A seizure is a condition involving the central nervous system and is said to arise due to a disruption in electrical activity in the brain. According to John Hopkins Medicine, "this causes temporary abnormalities in muscle tone or movements (stiffness, twitching or limpness), behaviors, sensations or states of awareness".
Seizures can be quite frightening to experience and witness as they can involve convulsions that cause a person's body to shake uncontrollably. However, seizures can be experienced with milder symptoms as there are different types of seizures that exist.
It is not always obvious if someone is experiencing a seizure as symptoms of seizures can be subtle and vary thus it's important to be aware of them as they can potentially result in physical injuries and accidents.
Signs and symptoms of seizures may look like being confused, staring blankly, wandering aimlessly, abrupt movements, unresponsiveness, and changes in taste, smell, sight, hearing, or touch. Symptoms can also show up before the seizure takes place and may include anxiousness, dizziness, and headaches.
Most seizures last from 30 seconds to 2 minutes and do not cause lasting harm. If a seizure lasts more than 5 minutes this is considered a medical emergency and treatment should be sought after right away.
Seizures can arise after a stroke, head injury, alcohol withdrawal, electrolyte imbalance, extremely low blood sugar, infections such as meningitis, medications, high fever, but oftentimes the cause can be unknown.
In addition, there are often factors that can trigger epileptic episodes in patients with epilepsy such as high stress levels, fever, illness, sleep deprivation, bright lights, medications, alcohol, drugs, and skipping meals.
When a person has recurring seizures, this is known as epilepsy. Just as there are many different types of seizures there are also different types of epilepsy. Children and older adults tend to be more likely to be diagnosed with epilepsy and the condition affects at-least 50 million people around the world (1). It is also more common among males than females. Epilepsy is not an uncommon condition, in fact it is said to be the fourth most common neurological disorder.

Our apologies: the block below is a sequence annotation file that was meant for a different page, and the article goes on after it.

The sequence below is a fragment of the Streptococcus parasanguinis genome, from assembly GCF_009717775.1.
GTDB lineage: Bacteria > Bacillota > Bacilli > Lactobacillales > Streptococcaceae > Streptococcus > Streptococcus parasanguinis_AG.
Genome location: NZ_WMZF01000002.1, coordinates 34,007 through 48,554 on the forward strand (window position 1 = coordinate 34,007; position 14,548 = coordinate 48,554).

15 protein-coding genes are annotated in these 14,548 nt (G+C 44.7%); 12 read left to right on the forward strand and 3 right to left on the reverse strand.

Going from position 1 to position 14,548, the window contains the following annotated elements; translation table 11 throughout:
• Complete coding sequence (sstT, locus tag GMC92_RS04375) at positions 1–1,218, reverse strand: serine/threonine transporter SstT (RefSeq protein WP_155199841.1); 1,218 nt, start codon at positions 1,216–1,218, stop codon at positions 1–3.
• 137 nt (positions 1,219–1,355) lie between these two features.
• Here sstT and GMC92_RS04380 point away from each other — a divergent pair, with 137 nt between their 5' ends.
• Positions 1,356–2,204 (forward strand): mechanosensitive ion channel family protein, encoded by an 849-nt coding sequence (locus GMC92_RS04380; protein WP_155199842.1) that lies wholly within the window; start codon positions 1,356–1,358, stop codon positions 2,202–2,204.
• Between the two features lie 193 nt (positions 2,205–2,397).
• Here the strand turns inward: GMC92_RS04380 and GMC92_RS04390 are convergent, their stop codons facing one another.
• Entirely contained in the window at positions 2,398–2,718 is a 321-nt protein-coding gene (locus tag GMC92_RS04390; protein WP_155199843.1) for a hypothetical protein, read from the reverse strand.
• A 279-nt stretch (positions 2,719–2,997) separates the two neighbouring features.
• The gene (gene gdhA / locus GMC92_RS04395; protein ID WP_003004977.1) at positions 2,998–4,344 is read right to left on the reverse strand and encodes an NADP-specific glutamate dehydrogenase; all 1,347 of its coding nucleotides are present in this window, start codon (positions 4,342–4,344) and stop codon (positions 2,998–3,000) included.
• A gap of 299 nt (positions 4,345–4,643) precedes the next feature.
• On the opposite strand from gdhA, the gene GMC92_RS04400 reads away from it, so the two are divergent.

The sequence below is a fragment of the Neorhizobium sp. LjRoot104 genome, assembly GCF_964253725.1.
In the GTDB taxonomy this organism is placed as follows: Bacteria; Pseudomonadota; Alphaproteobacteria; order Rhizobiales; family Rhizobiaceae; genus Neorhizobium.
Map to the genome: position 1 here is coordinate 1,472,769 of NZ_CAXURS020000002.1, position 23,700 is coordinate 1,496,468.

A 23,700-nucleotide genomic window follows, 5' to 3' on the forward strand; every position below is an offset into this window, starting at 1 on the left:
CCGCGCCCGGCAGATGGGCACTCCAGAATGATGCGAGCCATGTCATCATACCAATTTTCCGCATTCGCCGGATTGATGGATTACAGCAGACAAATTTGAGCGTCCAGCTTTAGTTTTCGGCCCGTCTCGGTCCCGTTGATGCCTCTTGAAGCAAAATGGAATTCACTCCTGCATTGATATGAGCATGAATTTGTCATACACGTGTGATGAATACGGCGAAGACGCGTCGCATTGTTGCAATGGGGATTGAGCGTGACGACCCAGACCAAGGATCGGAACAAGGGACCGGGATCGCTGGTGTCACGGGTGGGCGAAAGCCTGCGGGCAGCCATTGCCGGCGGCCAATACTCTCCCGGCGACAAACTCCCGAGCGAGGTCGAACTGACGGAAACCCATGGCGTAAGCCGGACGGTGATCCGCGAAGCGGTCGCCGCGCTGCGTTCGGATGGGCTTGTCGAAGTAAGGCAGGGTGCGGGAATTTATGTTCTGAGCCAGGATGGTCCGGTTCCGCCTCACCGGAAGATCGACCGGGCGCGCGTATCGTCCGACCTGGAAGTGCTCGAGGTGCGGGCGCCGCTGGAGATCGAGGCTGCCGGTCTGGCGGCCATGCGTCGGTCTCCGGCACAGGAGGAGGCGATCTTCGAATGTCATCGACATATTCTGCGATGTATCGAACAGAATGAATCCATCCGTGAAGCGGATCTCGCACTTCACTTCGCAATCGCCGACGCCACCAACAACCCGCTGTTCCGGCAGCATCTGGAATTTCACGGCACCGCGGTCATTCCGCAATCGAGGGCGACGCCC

Patients with epilepsy can be affected by this chronic disorder in different ways but the good news is there are many ways to control and reduce symptoms successfully with epilepsy treatments and therapies.
Natural Treatments for Epilepsy: Do They Work?
A balanced healthy diet is of course an essential and foundational part of managing any illness or condition.
Dietary changes may help people manage epilepsy and even reduce the frequency of seizures. More specifically, the ketogenic diet was actually initially intended as a natural therapy for children with epilepsy and has been positively associated with improvements in epilepsy cases.
Research even suggests that the keto diet might be a good alternative for non-surgical pharmacoresistant patients with epilepsy of any age. Though if you do want to give this diet a try we recommend being monitored by a health care practitioner to ensure you are following it correctly and avoiding any potential nutrient deficiencies as it is quite restrictive. Low glycemic and lower carb diets are also often recommended such as the Atkins diet.
Conventional medical approaches to epilepsy will most often include treatments like anti-epileptic drugs, nerve stimulation, drug therapies, and brain surgery.
Alternative therapies for epilepsy may include acupuncture, biofeedback, reflexology, herbal medicine, chiropractic care, hypnosis, aromatherapy, and homeopathy (2).
Natural remedies including mineral and vitamin supplements have been studied for epilepsy however we always recommend following your doctor's recommendations and verifying with them first before starting a new supplement and to assess the proper dosing for your condition.